Reviewed by Mary
Tacky’s Christmas is a seasonal offering in the popular Tacky the Penguin series of books written by Helen Lester and illustrated by Lynn Munsinger, and brought to the app store by Oceanhouse Media.
The story has ‘read to me’, ‘read it myself’ and ‘autoplay’ options. The words are highlighted as the story is read and you can have objects labelled or words read by tapping on them.
The story tells the tale of Christmas in Nice Icy Land. The penguins are busy choosing and wrapping gifts. Sadly, in Nice Icy Land Santa doesn’t visit (you may need to explain to your children why Tacky is pretending to be Santa), so Tacky has volunteered to dress up as Santa. The friends are also busy making Christmas ornaments and singing carols when they realise there are no trees to hang their ornaments on. Tacky volunteers to help out by being both Santa and the tree (at the same time). As usual with Tacky, things don’t quite go to plan, but he ends up saving the day and everyone has a Happy Christmas. Tacky is an odd bird, but a nice bird to have around – especially at Christmas.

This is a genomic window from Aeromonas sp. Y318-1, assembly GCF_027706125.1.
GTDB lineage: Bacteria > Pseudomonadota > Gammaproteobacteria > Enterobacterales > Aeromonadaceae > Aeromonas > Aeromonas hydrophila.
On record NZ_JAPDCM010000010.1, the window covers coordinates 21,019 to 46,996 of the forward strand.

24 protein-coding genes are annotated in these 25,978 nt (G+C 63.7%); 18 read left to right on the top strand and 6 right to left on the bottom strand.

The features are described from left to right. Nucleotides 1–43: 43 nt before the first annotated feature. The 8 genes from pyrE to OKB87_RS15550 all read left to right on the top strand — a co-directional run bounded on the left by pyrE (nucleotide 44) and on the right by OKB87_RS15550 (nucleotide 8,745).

The illustrations are really beautifully done with bright cheerful colors contrasting to the white snow, and I love the constantly falling now and cheerful background music. The narrator does a great job of reading the story with enthusiasm, and the sound effects (especially the chattering penguins) add a nice touch. As with all the stories in the Tacky series this spreads a nice message – that it is OK to be different, and that even someone who appears “odd” can be a wonderful friend and good to have around. This is a nice addition to your book collection for Tacky fans.
Requirements: Compatible with iPhone, iPod touch and iPad. Requires iOS 3.0 or later.
Cost: AU$2.99 (15.6MB)
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Mary is originally from England but now lives in California with her husband, dog, cat and three children. Mary and her family love Apple products and own an iPad2, iPad3, iPad Mini, iTouch, iPhone5 and several MacBook Pros. They also love cub scouts, skiing, camping and hiking. The family iPads are also used for therapy for their daughters Apraxia (speech disorder).